For those old enough, you may remember “Tales from the gold monkey”; a TV series in the 80’s based on an American pilot who smuggled goods on a seaplane around the south pacific at the turn of the 20th century. I’ve had my fair share of scary plane rides, not smuggling may I add in the past 25 years, but nothing gets close to Boracay back in 1996.
Now Boracay, like many backwater islands in Asia, was just that, a backwater with a shed for an airport lounge and a smooth landing if the guy had cut the grass the day before. Unlike today, where there are now golf courses scattered across these remote islands, Boracay, unfortunately, didn’t have one, it opened 6 months after my trip and for 20 years I’ve been meaning to go back to play there, but the story I’m about to tell, kind of puts me off a little still.
So back in 1996, pre-tinternet, I trusted my buddy who lived in Manila to sort out the domestic flights from Manila to Boracay for us. He wasn’t able to get us all on one plane, so off he went 10 minutes before us on his nice plane, while we boarded what’s best described as a school bus with wings and 2 propellers. Despite the weight to power ratio of the magnificent beast, we made good time and arrived at Boracay Island an hour later. Unfortunately, when we arrived, so did the kind of storm we have come accustom to these days. So after three attempts to land on the finest of a Brazilian strip between palm trees while been thrown around like a rag doll in a Rottweilers jaws, our pilot announced we had to go back to Manila as we didn’t have enough fuel to hang around until the storm passed, something it did 5 mins after we left according to my buddy waiting on the ground.
As we glided into Manila international airport, I was kind of glad the pilot took the decision to do so. However, on enquiring on when we would be able to fly out again, we were told Tuesday the following week, but they would see what they could do in the morning. Next morning we battled the Manila traffic and arrived back at the irrelevant helpdesk at 8am, just to be told no planes for another week, all fully booked, but if we went outside, we could hire a plane from the nice gentlemen offering their services by the taxi stand. OK we thought, nothing ventured, nothing gained, so off we trotted and sure enough, there they were, five or 6 guys with cardboard signs held high offering their services.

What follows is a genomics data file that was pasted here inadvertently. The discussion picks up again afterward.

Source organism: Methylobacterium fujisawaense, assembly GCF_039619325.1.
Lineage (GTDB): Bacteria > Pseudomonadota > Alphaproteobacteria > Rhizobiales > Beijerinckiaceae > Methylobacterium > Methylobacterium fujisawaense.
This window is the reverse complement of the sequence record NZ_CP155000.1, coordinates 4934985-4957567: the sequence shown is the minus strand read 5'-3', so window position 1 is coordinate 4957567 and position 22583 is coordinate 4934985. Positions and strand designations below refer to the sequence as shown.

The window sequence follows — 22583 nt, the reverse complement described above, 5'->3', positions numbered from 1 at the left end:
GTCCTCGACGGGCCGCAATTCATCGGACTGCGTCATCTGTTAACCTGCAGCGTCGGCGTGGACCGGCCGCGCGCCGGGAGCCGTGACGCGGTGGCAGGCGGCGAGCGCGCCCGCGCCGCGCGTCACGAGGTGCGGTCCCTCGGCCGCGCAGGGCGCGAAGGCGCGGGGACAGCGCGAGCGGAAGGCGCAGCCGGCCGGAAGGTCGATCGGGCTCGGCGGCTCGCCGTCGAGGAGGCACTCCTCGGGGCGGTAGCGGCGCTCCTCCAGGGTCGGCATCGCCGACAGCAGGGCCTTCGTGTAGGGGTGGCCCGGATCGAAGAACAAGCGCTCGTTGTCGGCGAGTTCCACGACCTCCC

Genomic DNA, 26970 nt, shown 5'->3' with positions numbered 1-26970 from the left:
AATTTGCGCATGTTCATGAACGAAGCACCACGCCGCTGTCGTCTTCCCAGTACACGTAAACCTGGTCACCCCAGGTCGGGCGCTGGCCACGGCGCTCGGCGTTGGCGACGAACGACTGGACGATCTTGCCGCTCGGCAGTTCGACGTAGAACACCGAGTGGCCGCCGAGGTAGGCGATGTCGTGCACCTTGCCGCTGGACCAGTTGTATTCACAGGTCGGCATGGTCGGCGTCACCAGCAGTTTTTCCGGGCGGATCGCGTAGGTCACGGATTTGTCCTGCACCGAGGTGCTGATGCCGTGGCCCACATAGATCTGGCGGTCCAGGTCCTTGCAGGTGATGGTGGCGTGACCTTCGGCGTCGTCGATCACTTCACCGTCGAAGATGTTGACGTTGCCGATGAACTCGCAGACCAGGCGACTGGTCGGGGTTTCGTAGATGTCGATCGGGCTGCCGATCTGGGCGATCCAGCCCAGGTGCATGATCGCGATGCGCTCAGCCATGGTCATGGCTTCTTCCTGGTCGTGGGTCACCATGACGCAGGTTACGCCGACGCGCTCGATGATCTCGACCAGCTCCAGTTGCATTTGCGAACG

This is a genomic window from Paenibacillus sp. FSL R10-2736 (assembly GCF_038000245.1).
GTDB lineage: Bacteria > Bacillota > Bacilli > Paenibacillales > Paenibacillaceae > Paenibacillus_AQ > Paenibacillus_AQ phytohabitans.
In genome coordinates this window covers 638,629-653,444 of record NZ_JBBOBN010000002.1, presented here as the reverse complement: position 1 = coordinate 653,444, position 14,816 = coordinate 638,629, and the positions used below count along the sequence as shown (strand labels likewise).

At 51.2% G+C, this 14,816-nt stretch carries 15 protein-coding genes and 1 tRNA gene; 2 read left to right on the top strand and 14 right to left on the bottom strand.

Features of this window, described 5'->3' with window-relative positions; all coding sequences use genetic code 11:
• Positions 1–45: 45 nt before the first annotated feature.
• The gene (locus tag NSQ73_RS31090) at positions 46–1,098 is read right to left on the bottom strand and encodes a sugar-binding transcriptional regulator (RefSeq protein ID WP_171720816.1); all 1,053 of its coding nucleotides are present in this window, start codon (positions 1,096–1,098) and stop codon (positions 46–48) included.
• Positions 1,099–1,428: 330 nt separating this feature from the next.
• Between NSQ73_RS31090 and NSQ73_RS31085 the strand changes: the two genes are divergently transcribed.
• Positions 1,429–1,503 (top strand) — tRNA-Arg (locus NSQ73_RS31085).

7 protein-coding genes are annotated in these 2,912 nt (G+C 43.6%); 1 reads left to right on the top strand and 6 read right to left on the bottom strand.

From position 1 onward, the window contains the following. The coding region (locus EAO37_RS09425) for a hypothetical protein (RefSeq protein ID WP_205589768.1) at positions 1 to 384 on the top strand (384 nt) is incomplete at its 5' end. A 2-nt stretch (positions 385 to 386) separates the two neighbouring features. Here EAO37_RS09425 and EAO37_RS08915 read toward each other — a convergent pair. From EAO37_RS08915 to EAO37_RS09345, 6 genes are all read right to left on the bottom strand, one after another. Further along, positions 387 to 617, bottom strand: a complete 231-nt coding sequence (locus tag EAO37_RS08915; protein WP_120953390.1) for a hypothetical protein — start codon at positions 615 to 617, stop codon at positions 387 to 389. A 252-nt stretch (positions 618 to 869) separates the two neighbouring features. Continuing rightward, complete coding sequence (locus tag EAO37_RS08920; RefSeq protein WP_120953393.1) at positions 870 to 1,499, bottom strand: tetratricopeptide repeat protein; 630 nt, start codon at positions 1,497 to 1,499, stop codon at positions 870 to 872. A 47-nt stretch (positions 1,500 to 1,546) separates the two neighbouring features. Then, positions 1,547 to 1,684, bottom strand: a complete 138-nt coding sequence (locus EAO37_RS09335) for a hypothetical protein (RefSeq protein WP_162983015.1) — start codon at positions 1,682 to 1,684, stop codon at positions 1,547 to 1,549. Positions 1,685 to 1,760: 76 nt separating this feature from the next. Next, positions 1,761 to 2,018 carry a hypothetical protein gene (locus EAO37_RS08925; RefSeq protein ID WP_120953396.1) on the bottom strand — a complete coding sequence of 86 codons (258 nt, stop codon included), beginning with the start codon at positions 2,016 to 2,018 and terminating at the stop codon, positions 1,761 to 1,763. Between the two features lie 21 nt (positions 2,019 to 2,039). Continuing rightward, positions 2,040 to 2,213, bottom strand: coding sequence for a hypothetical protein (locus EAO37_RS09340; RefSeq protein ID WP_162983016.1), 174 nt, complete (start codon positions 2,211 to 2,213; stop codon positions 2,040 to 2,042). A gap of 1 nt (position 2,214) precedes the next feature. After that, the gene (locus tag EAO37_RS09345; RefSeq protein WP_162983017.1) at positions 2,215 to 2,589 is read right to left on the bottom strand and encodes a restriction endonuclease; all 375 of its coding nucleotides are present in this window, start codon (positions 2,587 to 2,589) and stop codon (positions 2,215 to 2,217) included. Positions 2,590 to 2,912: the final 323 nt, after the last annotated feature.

After a 15 minute negotiation, we managed to secure our winged beast for the bargain price of US$750 between the 5 of us. Our saviour then drove us to the other side of the airport to a very quaint little hanger and showed us our plane, a very dashing red & white 6 seater Cessna. We were then escorted to a lounge where we were weighed with our bags and asked to wait for the pilot to arrive, as he was on the 4th tee at his local course. One hour later he arrived all dressed up in his fantasy Island uniform with a big smile on his face and off we went.
Now at this point, I was wondering if Manila international had a separate little runway for the small private planes. Nah, we taxied out to the main strip and queued up in between two 747’s that looked very large and imposing, but they were nice enough to shade us from the sun for the next 30 minutes. We eventually trundled down the big road and floated into the air, where we proceeded to bob along for the next 2 hours, making sure we went around clouds so we didn’t get any turbulence. On arrival in Boracay, we discovered why the pilot had aborted his landing three times the night before, as I’m not saying it was tight, but I’ve played many a hole that had more room for error of the tee than the planes were allowed and I was glad he hadn’t attempted to put us in the trees again.
The rest of the trip continued to be full of interesting moments and it’s when you reflect on how basic and rustic Boracay was then, that even though our trip would have given lesser a man a heart attack on many occasion, we were very lucky to visit during this time of innocence and $10 accommodation.
Next week, I’ll bring you a golfing adventure from Hong Kong that involves a large man, a snake and Carl Lewis running shoes. All for now, dapper dan.